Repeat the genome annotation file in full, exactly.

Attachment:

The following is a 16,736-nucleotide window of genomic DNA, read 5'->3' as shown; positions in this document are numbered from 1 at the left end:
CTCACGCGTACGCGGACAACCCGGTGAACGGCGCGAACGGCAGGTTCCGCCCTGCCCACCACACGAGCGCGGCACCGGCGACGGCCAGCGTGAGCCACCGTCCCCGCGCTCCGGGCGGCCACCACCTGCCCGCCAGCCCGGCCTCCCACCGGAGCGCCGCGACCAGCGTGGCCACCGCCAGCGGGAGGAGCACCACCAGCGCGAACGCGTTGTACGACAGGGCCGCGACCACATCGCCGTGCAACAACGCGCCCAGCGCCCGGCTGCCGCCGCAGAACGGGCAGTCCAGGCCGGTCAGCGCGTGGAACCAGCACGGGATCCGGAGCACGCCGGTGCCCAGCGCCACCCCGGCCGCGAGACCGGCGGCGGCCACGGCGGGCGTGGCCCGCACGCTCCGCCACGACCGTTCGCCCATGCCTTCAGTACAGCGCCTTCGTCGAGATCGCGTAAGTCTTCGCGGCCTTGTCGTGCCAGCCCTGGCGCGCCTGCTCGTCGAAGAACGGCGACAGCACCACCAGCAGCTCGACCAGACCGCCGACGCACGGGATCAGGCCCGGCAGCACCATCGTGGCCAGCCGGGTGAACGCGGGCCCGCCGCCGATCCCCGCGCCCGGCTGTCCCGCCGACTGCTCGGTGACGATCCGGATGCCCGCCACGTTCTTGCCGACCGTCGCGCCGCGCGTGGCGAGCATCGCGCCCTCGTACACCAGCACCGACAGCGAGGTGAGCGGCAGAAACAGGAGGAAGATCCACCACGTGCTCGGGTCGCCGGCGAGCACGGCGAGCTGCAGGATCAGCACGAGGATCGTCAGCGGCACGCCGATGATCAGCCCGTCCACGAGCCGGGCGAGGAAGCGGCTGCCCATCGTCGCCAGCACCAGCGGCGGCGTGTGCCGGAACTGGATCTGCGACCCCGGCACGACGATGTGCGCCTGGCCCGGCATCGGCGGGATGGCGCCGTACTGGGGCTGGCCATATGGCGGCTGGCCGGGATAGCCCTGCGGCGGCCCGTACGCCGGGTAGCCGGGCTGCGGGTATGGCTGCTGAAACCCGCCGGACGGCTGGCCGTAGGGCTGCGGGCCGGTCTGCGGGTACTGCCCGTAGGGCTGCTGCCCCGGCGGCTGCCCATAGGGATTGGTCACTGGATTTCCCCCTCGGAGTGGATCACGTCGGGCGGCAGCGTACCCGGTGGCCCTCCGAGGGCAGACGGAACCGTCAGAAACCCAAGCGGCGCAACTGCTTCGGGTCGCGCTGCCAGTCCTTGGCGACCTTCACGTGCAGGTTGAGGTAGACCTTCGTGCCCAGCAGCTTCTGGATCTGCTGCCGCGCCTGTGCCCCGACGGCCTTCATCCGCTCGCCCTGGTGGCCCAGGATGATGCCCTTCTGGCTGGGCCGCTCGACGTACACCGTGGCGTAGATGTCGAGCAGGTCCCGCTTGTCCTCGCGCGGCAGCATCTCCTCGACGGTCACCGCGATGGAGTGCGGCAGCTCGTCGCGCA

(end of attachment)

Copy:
The following is a 16,736-nucleotide window of genomic DNA, read 5'->3' as shown; positions in this document are numbered from 1 at the left end:
CTCACGCGTACGCGGACAACCCGGTGAACGGCGCGAACGGCAGGTTCCGCCCTGCCCACCACACGAGCGCGGCACCGGCGACGGCCAGCGTGAGCCACCGTCCCCGCGCTCCGGGCGGCCACCACCTGCCCGCCAGCCCGGCCTCCCACCGGAGCGCCGCGACCAGCGTGGCCACCGCCAGCGGGAGGAGCACCACCAGCGCGAACGCGTTGTACGACAGGGCCGCGACCACATCGCCGTGCAACAACGCGCCCAGCGCCCGGCTGCCGCCGCAGAACGGGCAGTCCAGGCCGGTCAGCGCGTGGAACCAGCACGGGATCCGGAGCACGCCGGTGCCCAGCGCCACCCCGGCCGCGAGACCGGCGGCGGCCACGGCGGGCGTGGCCCGCACGCTCCGCCACGACCGTTCGCCCATGCCTTCAGTACAGCGCCTTCGTCGAGATCGCGTAAGTCTTCGCGGCCTTGTCGTGCCAGCCCTGGCGCGCCTGCTCGTCGAAGAACGGCGACAGCACCACCAGCAGCTCGACCAGACCGCCGACGCACGGGATCAGGCCCGGCAGCACCATCGTGGCCAGCCGGGTGAACGCGGGCCCGCCGCCGATCCCCGCGCCCGGCTGTCCCGCCGACTGCTCGGTGACGATCCGGATGCCCGCCACGTTCTTGCCGACCGTCGCGCCGCGCGTGGCGAGCATCGCGCCCTCGTACACCAGCACCGACAGCGAGGTGAGCGGCAGAAACAGGAGGAAGATCCACCACGTGCTCGGGTCGCCGGCGAGCACGGCGAGCTGCAGGATCAGCACGAGGATCGTCAGCGGCACGCCGATGATCAGCCCGTCCACGAGCCGGGCGAGGAAGCGGCTGCCCATCGTCGCCAGCACCAGCGGCGGCGTGTGCCGGAACTGGATCTGCGACCCCGGCACGACGATGTGCGCCTGGCCCGGCATCGGCGGGATGGCGCCGTACTGGGGCTGGCCATATGGCGGCTGGCCGGGATAGCCCTGCGGCGGCCCGTACGCCGGGTAGCCGGGCTGCGGGTATGGCTGCTGAAACCCGCCGGACGGCTGGCCGTAGGGCTGCGGGCCGGTCTGCGGGTACTGCCCGTAGGGCTGCTGCCCCGGCGGCTGCCCATAGGGATTGGTCACTGGATTTCCCCCTCGGAGTGGATCACGTCGGGCGGCAGCGTACCCGGTGGCCCTCCGAGGGCAGACGGAACCGTCAGAAACCCAAGCGGCGCAACTGCTTCGGGTCGCGCTGCCAGTCCTTGGCGACCTTCACGTGCAGGTTGAGGTAGACCTTCGTGCCCAGCAGCTTCTGGATCTGCTGCCGCGCCTGTGCCCCGACGGCCTTCATCCGCTCGCCCTGGTGGCCCAGGATGATGCCCTTCTGGCTGGGCCGCTCGACGTACACCGTGGCGTAGATGTCGAGCAGGTCCCGCTTGTCCTCGCGCGGCAGCATCTCCTCGACGGTCACCGCGATGGAGTGCGGCAGCTCGTCGCGCA